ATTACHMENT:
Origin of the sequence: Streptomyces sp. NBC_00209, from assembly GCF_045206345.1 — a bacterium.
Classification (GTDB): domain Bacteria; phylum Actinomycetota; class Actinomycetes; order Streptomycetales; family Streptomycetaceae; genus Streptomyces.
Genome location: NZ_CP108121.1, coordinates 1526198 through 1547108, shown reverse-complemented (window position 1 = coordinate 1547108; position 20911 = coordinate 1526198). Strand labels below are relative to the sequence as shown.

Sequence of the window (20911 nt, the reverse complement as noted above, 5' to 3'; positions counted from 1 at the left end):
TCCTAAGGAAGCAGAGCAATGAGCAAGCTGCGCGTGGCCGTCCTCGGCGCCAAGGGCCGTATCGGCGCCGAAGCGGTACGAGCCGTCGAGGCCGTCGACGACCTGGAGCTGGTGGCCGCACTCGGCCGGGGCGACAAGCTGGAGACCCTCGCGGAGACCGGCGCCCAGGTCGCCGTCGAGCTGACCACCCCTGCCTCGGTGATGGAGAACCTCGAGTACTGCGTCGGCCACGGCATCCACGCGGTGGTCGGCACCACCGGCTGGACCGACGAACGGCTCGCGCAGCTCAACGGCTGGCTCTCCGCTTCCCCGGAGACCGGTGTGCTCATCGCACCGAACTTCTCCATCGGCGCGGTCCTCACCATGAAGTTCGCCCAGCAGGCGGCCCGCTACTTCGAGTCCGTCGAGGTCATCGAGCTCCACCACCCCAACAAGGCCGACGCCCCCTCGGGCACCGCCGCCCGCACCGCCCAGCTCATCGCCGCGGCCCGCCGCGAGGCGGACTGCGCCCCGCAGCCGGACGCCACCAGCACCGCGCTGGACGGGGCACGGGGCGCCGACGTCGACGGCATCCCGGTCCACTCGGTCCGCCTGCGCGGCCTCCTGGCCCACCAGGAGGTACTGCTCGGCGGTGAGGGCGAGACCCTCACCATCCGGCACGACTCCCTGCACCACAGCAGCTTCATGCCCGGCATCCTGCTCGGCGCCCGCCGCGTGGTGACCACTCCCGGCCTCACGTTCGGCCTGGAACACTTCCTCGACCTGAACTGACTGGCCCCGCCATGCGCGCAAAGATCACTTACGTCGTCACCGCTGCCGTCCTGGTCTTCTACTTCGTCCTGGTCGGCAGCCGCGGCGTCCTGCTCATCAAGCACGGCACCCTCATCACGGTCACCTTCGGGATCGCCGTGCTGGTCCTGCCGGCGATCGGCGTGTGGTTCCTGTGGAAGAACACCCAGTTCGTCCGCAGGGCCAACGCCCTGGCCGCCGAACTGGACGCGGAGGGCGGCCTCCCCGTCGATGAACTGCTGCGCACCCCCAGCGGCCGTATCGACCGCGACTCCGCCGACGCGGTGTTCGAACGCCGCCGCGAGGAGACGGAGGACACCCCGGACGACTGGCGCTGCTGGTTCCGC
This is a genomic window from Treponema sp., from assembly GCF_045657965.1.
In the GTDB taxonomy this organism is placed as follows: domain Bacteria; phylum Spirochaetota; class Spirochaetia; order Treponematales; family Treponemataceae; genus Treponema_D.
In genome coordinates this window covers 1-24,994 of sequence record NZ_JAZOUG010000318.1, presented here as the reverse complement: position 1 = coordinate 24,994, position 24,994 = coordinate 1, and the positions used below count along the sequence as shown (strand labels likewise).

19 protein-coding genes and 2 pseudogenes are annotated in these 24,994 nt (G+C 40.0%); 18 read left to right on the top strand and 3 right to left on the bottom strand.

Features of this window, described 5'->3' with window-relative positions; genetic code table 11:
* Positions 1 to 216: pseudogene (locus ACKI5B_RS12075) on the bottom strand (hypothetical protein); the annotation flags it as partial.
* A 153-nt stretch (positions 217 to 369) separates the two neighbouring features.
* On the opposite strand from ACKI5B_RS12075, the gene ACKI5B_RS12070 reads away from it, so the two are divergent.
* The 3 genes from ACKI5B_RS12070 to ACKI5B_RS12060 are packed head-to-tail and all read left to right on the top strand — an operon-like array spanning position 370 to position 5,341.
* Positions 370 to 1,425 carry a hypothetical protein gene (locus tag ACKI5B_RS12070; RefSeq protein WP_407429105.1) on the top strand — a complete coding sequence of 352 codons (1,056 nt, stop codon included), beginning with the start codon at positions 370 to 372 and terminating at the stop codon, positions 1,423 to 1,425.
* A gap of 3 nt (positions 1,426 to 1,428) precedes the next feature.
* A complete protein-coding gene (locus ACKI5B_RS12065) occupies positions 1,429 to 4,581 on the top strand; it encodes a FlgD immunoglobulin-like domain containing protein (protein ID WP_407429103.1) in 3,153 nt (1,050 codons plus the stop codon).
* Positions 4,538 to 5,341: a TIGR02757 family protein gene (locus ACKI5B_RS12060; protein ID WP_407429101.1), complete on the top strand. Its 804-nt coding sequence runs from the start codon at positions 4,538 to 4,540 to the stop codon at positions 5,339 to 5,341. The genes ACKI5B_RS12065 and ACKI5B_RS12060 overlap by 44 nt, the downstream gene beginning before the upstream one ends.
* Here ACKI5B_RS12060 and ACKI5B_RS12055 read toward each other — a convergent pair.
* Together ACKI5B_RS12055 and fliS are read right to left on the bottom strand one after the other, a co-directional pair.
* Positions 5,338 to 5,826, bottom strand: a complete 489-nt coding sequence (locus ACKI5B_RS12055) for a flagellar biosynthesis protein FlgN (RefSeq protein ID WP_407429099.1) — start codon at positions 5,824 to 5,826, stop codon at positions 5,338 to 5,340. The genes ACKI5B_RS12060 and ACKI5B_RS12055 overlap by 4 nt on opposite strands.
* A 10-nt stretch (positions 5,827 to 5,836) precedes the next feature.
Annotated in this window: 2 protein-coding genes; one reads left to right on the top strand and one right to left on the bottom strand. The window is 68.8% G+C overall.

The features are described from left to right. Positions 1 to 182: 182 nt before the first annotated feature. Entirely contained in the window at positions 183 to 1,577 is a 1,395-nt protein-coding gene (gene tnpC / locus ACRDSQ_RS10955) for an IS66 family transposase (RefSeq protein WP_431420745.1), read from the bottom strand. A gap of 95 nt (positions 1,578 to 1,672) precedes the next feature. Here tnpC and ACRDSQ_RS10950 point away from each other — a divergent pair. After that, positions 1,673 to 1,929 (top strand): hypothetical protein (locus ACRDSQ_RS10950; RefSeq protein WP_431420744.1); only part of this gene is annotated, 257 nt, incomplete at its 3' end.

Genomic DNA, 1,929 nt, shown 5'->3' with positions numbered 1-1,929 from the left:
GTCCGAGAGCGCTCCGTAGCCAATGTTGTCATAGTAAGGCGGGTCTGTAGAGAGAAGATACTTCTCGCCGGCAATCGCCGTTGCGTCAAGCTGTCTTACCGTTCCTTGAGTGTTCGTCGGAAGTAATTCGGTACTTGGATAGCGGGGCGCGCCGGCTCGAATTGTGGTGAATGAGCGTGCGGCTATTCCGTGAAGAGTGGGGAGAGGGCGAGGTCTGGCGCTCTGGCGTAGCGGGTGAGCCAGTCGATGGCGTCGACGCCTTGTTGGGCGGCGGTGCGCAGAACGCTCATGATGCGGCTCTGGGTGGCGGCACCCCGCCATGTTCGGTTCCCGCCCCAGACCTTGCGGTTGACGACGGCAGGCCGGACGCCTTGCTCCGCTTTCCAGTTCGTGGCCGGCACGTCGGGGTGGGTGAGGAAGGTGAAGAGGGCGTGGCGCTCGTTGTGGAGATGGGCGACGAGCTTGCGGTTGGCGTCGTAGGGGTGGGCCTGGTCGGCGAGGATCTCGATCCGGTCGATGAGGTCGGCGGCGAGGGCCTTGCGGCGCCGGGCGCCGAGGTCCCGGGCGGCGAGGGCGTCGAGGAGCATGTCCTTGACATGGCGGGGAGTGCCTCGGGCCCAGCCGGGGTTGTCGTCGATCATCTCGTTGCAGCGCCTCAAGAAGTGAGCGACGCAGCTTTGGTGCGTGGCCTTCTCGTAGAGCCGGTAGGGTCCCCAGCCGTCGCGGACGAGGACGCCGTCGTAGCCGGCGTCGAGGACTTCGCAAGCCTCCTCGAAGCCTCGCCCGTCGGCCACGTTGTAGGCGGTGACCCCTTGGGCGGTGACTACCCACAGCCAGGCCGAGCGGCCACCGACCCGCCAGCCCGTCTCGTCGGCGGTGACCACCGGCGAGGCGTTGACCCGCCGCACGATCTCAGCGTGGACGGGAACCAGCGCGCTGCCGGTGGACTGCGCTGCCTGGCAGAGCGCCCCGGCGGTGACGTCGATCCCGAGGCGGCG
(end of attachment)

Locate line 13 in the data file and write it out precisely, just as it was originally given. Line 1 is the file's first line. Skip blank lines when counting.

* On the opposite strand from ACKI5B_RS12075, the gene ACKI5B_RS12070 reads away from it, so the two are divergent.